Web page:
Working together to safeguard the vulnerable
February 21st, 2018
Police and Crime Commissioner Jason Ablewhite was joined by the Leader of Peterborough City Council, John Holdich, and the Leader of Cambridgeshire County Council, Steve Count, to review the services provided by the Multi Agency Safeguarding Hub, known as the MASH.
The MASH offers a single point of contact to address safeguarding concerns for vulnerable individuals and provides a number of different services to children, families and adults across Cambridgeshire and Peterborough.
The hub brings together experts from a number of services providing a secure and confidential environment for professionals to share information, enabling them to identify repeat referrals. Taken in isolation, these referrals may not appear concerning to an individual organisation. However, by working together agencies are able to share information, identify those at the highest risk and allow them to take collective action.
Cambridgeshire Constabulary, Cambridgeshire Fire and Rescue Service, Cambridgeshire County Council and Peterborough City Council work together in shared offices. The unit contains specialist advisors to support victims, or potential victims, of crime, abuse or neglect.
Domestic abuse is a crime that has seen a significant increase over the last few years and can be both physical and mental in nature. Based at the MASH, Independent Domestic Violence Advocates (IDVAs) provide support to high risk victims of domestic abuse, helping them deal with the consequences of abuse and develop safety plans for the future.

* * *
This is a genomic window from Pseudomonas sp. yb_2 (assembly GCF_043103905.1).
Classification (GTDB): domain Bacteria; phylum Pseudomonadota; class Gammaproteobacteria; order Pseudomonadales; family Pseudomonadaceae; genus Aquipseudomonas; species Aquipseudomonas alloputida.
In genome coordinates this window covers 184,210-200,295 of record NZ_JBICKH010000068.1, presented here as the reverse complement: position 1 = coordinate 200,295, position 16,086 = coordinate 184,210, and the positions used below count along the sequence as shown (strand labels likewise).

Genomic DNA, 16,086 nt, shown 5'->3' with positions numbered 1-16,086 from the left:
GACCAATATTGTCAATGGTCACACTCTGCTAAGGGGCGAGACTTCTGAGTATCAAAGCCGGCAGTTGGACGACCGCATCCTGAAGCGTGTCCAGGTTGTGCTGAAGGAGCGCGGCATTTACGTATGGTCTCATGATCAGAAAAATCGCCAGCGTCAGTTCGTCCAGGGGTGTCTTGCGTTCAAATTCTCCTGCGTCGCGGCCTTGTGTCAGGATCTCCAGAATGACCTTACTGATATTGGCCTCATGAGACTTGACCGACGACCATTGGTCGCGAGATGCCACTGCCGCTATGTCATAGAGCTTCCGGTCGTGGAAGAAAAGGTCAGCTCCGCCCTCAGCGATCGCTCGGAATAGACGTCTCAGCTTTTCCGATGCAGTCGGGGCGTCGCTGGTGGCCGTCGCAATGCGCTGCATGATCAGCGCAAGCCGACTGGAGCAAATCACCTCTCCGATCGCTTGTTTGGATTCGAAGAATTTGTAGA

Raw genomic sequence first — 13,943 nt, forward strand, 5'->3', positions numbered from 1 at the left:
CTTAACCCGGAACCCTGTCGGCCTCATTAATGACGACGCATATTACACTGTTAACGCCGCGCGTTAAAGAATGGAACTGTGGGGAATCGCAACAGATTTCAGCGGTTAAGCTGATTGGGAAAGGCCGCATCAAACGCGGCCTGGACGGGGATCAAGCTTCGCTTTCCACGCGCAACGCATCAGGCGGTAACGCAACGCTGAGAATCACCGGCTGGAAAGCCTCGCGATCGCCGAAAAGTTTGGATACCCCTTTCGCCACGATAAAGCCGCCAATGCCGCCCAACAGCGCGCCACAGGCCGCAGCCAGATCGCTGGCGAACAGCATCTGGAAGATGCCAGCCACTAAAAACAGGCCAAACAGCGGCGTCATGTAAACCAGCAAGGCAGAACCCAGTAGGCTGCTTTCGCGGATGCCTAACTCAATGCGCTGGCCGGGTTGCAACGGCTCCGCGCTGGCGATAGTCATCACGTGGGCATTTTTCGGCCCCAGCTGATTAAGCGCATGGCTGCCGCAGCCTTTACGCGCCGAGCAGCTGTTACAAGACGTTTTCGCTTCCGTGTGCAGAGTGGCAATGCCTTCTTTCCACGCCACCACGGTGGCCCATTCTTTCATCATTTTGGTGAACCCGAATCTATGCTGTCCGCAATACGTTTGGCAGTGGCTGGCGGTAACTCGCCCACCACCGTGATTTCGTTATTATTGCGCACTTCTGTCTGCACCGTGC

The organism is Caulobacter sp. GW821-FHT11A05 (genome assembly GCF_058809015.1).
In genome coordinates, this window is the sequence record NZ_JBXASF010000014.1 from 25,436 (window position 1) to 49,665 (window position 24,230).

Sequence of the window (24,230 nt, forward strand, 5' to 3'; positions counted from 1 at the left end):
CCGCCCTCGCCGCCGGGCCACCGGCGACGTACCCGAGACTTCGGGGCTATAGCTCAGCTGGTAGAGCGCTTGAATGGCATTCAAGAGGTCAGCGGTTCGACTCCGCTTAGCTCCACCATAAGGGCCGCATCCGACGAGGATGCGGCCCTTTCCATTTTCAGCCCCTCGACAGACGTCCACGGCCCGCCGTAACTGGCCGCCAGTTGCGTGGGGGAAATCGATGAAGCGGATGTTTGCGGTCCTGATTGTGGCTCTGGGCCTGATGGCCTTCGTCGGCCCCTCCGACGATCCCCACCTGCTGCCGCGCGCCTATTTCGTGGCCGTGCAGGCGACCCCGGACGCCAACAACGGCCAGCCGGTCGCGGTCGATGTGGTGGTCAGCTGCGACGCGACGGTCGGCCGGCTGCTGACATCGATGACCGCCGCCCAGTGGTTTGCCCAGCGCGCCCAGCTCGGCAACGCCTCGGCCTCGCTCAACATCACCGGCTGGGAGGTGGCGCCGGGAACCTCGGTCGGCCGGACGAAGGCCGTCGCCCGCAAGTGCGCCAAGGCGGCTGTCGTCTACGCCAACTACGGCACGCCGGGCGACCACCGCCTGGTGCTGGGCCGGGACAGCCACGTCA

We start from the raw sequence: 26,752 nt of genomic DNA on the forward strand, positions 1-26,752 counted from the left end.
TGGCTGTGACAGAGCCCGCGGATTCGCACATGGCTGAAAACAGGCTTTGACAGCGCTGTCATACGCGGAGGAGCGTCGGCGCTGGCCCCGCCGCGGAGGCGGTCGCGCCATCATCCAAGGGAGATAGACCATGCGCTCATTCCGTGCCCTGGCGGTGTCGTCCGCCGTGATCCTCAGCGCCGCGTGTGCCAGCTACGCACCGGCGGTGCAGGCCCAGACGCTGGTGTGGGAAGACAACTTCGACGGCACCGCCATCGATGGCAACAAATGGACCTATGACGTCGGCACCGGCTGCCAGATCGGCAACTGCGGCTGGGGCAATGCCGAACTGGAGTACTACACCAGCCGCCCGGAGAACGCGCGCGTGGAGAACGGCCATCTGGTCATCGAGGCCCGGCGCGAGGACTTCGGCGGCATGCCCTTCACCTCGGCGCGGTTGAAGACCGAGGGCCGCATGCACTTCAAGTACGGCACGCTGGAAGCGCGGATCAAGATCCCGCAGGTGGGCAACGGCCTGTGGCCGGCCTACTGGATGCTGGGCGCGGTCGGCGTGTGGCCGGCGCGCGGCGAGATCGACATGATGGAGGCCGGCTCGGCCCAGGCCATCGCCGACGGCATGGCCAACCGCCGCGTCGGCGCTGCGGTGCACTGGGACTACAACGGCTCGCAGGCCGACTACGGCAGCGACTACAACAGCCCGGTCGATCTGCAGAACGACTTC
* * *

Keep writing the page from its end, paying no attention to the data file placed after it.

In 2016 Cambridgeshire and Peterborough were successful in winning a homelessness Trailblaizer bid to tackle homelessness across the county. Operating from the hub this comprises four Homeless Prevention Liaison Officers to act as a liaison point between Housing Advice Teams and other early help/support services and to develop training and information for partner agencies and link with Criminal Justice Services.
Cambridgeshire Fire and Rescue Service runs a scheme where they work collaboratively with partners, families and young people who have an unhealthy interest in fire to reduce their fire risk. The fire service also has a home visit safety scheme which helps to identify vulnerable individuals or families and the MASH environment allows staff who raise concerns during these visits to be directed to the most appropriate agency for further support, ultimately benefitting those identified in an efficient and timely manner.
Commissioner Ablewhite and Councillors Holdich and Count, whose organisations provide funding to the shared service, met and chatted with various teams to understanding the challenges they face and the way they help people.
Commenting on the visit, Jason Ablewhite said: “Meeting the teams working at the Safeguarding Hub, John, Steve and I were struck by two contrasting emotions. Firstly, we were shocked by the appalling things some people have to deal with and the impact it has on their lives. They are often the most vulnerable members of society and frequently it is children that suffer. At the same time we were I humbled by the incredible job that the support workers do to help people deal with the dreadful experiences they are facing. The work of the hub is a fantastic example of how different agencies working together from a central location can help safeguard those most at risk of abuse.